Sixth, requiring participant witnesses and non-party experts to comply with rule 53.03 could only add to the cost of the litigation, create the possibility of delay because of potential difficulties in obtaining rule 53.03 compliant reports, and add unnecessarily to the workload of persons not expecting to have to write rule 53.03-compliant reports (e.g. emergency room physicians, surgeons and family doctors).

Based on these conclusions, the Court of Appeal agreed that the trial judge erred in holding as a general matter that the various medical practitioners who had treated or assessed Mr. Westerhof could not give opinion evidence because they had not complied with rule 53.03. The Court considered each impugned evidentiary ruling that the trial judge made, concluding that some of the treating physicians and non-party experts should not have been excluded from giving expert opinion evidence, while others were properly excluded. Notably, the Court held that the trial judge erred in excluding the opinion testimony of two non-party experts who conducted a functional abilities assessment of Mr. Westerhof in August 2006 and prepared a report for Mr. Westerhof's SABS insurer. These witnesses were entitled to testify concerning the history they took, the tests they performed, and the results they observed, including their observations about whether Mr. Westerhof was experiencing pain, without complying with rule 53.03, because of their status as non-party experts.

Finally, the Court held that the trial judge's erroneous evidentiary rulings warranted a new trial, pursuant to s. 134 of the Courts of Justice Act. The trial judge's erroneous evidentiary rulings prevented Mr. Westerhof from placing important evidence before the judge and jury that could reasonably have affected the outcome of the trial.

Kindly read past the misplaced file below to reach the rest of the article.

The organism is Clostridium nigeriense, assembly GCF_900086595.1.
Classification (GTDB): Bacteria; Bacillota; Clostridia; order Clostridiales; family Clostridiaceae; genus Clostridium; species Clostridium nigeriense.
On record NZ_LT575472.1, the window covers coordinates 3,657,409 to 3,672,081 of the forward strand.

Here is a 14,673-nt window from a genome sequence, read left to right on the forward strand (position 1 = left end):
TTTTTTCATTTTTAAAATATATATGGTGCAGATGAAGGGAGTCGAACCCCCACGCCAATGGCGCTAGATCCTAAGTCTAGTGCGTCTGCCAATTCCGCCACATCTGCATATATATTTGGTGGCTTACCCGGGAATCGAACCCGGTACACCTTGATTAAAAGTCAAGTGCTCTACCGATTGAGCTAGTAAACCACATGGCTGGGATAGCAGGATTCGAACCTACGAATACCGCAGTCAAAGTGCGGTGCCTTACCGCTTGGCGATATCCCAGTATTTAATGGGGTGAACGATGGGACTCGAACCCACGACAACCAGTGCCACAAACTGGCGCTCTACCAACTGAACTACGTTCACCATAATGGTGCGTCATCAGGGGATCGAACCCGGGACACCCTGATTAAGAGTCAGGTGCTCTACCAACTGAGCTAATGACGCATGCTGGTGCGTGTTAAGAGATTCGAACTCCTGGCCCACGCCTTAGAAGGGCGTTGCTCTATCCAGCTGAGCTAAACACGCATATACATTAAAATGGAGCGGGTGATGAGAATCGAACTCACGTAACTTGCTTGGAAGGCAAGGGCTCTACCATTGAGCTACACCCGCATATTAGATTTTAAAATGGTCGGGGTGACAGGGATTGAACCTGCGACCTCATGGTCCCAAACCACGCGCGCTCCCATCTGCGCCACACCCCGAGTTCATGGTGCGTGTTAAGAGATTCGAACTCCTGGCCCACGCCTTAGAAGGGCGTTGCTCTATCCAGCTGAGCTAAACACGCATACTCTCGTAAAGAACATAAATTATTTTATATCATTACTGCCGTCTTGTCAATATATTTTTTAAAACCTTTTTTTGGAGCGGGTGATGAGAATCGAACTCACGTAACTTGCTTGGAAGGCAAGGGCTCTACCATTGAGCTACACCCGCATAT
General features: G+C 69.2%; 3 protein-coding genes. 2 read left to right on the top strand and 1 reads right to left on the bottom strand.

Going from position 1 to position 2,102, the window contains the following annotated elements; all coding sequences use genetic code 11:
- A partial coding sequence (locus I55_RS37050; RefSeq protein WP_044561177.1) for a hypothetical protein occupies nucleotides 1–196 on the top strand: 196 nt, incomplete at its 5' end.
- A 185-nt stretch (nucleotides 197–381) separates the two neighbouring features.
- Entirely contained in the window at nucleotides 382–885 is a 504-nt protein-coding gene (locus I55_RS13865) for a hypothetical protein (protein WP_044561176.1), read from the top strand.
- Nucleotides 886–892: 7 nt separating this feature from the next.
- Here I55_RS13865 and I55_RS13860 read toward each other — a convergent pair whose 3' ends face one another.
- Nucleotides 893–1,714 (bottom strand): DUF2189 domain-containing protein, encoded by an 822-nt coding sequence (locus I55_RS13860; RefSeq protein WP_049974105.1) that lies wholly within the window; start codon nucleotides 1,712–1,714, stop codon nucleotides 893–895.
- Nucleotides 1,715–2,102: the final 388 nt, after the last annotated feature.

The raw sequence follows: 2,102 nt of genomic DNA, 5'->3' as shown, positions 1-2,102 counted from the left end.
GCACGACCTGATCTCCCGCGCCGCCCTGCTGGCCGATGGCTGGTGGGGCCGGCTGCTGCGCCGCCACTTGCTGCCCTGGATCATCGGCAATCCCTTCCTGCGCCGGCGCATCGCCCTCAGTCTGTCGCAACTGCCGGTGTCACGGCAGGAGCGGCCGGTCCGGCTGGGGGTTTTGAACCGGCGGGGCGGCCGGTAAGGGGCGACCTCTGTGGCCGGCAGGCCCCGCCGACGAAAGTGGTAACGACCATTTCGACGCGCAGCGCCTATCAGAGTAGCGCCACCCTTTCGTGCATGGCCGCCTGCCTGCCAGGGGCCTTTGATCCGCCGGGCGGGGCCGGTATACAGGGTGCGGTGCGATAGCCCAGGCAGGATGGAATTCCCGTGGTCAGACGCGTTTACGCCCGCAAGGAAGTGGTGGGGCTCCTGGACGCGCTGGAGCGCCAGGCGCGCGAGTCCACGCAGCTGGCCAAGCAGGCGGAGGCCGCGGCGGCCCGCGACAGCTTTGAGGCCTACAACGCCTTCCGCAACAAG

Facts (McCallum v Baker):

In this companion case to Westerhof, Mr. McCallum suffered injuries in a motor vehicle accident. Mr. McCallum claimed that he was healthy prior to the accident, but that as a result of the accident he suffered serious injuries to his neck, back, shoulder and hands, as well as chronic pain, chronic headaches and severe depression. He claimed that these injuries prevented him from returning to work and severely curtailed his activities of daily living. He also claimed that it was unlikely that he would ever be able to return to work.

The defendant, Mr. Baker, admitted liability and agreed that Mr. McCallum was entitled to damages, including a significant amount for general damages and sums for future loss of wages and future care. However, Mr. Baker also claimed that Mr. McCallum had pre-existing conditions that were aggravated by the accident, and disputed Mr. McCallum's assertions that he would never be able to return to work.

At trial, the trial judge permitted several medical practitioners who had treated Mr. McCallum to give opinion evidence concerning Mr. McCallum's future employment prospects and future treatment needs without complying with rule 53.03. The trial judge concluded that because these witnesses were treating medical practitioners, they could give opinion evidence without complying with rule 53.03.